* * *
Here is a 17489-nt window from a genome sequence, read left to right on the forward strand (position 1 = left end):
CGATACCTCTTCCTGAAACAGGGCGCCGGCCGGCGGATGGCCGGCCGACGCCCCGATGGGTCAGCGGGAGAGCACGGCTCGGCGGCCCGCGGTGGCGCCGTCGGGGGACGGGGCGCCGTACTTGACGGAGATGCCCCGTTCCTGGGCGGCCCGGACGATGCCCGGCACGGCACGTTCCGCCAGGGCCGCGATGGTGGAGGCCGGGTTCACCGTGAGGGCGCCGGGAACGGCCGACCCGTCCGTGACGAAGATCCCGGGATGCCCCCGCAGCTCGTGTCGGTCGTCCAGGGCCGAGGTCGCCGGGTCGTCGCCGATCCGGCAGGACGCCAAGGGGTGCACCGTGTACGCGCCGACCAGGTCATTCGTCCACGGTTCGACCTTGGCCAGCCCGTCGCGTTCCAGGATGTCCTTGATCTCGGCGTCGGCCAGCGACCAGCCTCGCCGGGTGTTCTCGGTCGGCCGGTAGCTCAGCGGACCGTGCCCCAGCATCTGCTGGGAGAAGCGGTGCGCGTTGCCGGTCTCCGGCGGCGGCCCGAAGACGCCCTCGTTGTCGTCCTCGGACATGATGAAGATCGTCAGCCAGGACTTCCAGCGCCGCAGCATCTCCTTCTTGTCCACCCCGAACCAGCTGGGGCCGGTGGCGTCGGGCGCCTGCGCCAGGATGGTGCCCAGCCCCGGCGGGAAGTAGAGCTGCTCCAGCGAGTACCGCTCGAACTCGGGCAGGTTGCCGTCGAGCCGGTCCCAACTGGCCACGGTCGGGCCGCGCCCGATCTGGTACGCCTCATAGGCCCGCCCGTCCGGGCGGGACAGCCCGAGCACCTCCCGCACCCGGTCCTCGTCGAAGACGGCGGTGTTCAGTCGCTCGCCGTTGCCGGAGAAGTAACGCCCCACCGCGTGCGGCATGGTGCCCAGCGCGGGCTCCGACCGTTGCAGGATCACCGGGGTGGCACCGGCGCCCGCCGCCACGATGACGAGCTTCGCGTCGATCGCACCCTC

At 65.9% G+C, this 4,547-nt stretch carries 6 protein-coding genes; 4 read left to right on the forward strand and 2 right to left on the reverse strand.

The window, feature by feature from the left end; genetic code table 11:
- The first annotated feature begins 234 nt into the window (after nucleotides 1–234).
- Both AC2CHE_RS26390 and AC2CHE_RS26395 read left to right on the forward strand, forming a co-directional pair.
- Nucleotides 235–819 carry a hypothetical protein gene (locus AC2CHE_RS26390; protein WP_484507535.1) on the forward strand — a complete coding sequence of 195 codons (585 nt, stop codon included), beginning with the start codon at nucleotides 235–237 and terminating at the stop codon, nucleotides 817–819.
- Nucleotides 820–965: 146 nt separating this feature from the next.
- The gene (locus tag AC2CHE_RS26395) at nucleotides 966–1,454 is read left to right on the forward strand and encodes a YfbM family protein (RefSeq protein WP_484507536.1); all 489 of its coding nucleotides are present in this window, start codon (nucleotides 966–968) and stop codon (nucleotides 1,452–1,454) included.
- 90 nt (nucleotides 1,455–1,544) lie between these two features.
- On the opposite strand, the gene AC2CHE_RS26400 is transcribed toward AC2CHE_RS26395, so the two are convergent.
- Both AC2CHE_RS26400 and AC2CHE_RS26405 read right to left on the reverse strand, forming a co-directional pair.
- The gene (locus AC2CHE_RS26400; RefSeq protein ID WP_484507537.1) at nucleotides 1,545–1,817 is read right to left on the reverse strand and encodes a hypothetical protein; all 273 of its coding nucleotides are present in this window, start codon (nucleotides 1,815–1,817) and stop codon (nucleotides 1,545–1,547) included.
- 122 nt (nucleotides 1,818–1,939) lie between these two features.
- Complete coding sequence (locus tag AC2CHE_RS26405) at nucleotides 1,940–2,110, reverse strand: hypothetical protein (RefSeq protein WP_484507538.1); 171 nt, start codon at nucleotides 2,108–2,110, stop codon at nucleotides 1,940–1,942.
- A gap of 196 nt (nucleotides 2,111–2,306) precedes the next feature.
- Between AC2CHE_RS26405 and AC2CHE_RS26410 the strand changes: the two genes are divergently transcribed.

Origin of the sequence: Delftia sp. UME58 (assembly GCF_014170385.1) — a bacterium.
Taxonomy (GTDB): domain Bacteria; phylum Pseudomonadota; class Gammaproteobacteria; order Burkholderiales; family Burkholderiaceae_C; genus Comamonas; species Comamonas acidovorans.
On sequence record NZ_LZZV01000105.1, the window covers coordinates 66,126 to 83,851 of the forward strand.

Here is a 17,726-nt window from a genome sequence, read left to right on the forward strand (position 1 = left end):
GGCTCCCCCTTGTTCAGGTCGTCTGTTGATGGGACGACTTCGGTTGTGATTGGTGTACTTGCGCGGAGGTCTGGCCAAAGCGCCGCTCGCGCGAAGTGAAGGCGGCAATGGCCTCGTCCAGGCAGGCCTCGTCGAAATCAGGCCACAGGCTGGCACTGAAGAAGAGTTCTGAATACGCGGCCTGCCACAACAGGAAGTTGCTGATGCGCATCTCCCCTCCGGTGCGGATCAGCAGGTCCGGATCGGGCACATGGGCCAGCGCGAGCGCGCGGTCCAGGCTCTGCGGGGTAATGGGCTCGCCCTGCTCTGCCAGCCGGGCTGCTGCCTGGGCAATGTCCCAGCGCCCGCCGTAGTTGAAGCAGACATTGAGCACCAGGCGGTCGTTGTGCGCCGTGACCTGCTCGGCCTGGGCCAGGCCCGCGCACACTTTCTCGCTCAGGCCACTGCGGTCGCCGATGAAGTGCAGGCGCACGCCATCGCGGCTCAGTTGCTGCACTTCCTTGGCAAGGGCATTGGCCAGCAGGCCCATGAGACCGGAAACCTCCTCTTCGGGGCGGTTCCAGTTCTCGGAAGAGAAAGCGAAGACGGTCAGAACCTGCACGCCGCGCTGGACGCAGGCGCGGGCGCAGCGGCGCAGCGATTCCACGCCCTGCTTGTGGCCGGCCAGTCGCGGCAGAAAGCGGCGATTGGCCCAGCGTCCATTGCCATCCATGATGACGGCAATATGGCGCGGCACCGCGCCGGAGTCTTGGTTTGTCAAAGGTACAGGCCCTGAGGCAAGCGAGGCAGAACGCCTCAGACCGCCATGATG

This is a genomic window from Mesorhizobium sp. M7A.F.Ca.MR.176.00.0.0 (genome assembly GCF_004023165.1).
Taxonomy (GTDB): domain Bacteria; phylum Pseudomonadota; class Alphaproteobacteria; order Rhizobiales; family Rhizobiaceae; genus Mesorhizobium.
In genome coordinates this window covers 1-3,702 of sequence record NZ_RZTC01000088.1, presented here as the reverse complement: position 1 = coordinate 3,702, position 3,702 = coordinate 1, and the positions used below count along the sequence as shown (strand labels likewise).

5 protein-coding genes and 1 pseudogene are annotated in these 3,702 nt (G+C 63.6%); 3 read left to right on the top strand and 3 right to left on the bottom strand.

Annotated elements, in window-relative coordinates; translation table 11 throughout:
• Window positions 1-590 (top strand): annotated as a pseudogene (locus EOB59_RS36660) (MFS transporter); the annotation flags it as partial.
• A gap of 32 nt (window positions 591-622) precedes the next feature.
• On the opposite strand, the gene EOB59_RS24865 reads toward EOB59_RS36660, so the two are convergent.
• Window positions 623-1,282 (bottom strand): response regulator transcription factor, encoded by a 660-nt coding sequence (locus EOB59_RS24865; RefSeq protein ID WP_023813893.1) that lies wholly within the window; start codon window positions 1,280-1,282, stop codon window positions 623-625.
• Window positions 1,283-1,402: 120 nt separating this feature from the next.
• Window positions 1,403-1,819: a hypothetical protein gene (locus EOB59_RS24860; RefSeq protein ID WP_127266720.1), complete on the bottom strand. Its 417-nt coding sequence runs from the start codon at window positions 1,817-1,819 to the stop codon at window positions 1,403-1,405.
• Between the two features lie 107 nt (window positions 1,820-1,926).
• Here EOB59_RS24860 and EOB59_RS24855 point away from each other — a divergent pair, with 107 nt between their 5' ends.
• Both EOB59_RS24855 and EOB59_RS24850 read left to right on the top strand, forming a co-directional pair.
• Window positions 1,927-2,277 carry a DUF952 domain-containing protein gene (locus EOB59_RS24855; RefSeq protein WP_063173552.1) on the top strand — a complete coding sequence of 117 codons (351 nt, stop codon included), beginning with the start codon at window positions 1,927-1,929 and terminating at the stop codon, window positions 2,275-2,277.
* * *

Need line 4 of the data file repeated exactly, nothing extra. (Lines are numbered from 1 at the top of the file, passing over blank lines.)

The window, feature by feature from the left end; genetic code table 11: